Photography Lighting Techniques For Capturing A Good Photo




Despite what you may think, it is possible to pick up your camera, take a shot of any object or person you want and be able to produce an image that will leave your friends and family in awe at how amazing the photograph is. All that is required is a little knowledge on some of the photography lighting techniques that can ultimately make any image look unmistakably professional. This article will go through the three vital photography techniques that you should utilise for taking a great photo.

Colour.

Ever taken a photograph of a landscape that just came across as dull, lifeless and overall uninspiring? I am sure as photographers we have all been there, but if you are clever enough to intricately examine the colour of the lighting in your photo you can easily change this. What you should know is that it is always a mistake to try to take good photographs in the middle of the day. Instead you should be aiming to get up just before the break of dawn, in order to captures some incredible landscapes.

If you have never had the wonderful experience of taking shots early in the morning, then you should prepare yourself for soft pink delicacies and overall a very tranquil setting. Otherwise, you could decide to take your shots in the evening at sunset, where you can make the most of a sky covered in gold. Either way the great thing about shooting at these times is the object you are shooting will develop meaningful shadows, which will give it an extraordinary 3D effect.

Intensity.

If you are attempting to get a professional photograph of a friend or family member, you should take note of a few things regarding light intensity. If the sun is directly beating down on them, it can cause noticeably deep, dark shadows and intense highlights. These are in no way beneficial to the photo, and can often turn an attractive person, into someone who is in no way flattering. It is also worthwhile considering that the sensor in your camera detects are far thinner dynamic range than your eyes, and therefore your camera will “see” something different than you might.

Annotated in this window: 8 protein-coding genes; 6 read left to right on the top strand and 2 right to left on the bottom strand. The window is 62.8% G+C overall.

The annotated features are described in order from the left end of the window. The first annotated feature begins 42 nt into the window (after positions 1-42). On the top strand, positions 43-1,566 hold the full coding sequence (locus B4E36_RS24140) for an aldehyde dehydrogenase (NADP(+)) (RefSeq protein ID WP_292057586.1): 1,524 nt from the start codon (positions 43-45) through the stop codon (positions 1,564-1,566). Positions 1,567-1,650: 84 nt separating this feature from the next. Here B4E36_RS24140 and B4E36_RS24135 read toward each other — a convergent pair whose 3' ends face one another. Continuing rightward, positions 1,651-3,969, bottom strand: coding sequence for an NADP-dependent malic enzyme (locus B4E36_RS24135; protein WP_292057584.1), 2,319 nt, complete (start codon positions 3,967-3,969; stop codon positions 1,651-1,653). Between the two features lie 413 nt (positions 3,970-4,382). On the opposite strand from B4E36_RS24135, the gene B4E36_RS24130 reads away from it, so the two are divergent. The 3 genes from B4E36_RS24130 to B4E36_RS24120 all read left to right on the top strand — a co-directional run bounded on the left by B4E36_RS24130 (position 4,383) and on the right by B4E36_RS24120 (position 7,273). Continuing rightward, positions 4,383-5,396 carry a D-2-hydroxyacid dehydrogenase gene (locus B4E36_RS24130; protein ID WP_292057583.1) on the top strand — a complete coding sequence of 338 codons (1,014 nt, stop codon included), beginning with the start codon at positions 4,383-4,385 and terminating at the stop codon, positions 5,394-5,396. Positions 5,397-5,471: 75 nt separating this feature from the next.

Unless you have one of the top of the range cameras that can set you back hundreds if not thousands of dollars, your camera may be unable to detect the fine detail in shadows. In fact more often than not all it sees is black, which can ruin the effect that good shadows give a photograph. Similarly, whilst we might see a great deal of detail in the highlights of an image, your camera may only show a pure white. At the same time, when we see detail in the highlights; the camera shows pure, featureless white.

If you want to help your camera to record the available detail in a photograph, it is worthwhile to move your selected person into shade, as this will reduce the dynamic range between highlights and shadows.

Directionality.

When trying to take a good photograph, the direction of where the light is coming from is very important. In the case that you have light coming in from the side of the shot, you can expect exceptionally long shadows that have the potential to magnify. This can be good or bad depending on the person or object in question. For example, if you are a body builder it can be great to make you look as if you have more muscle, however, if you have facial spots it can make them appear massive.

On the other side of the spectrum, when light is directly hitting the face, the effect can (at the right intensity) visually take off ten years a person’s age, as it fills in wrinkles and creates a smooth texture on the person’s face. Despite what you may think, knowing how the colour, intensity and directionality of light will influence the quality and properties of your photograph, is almost as important as knowing how to even turn on your camera. Not only will it determine some of the key features of your photograph, but it will also make the difference between having a professional photo or a poor quality photo.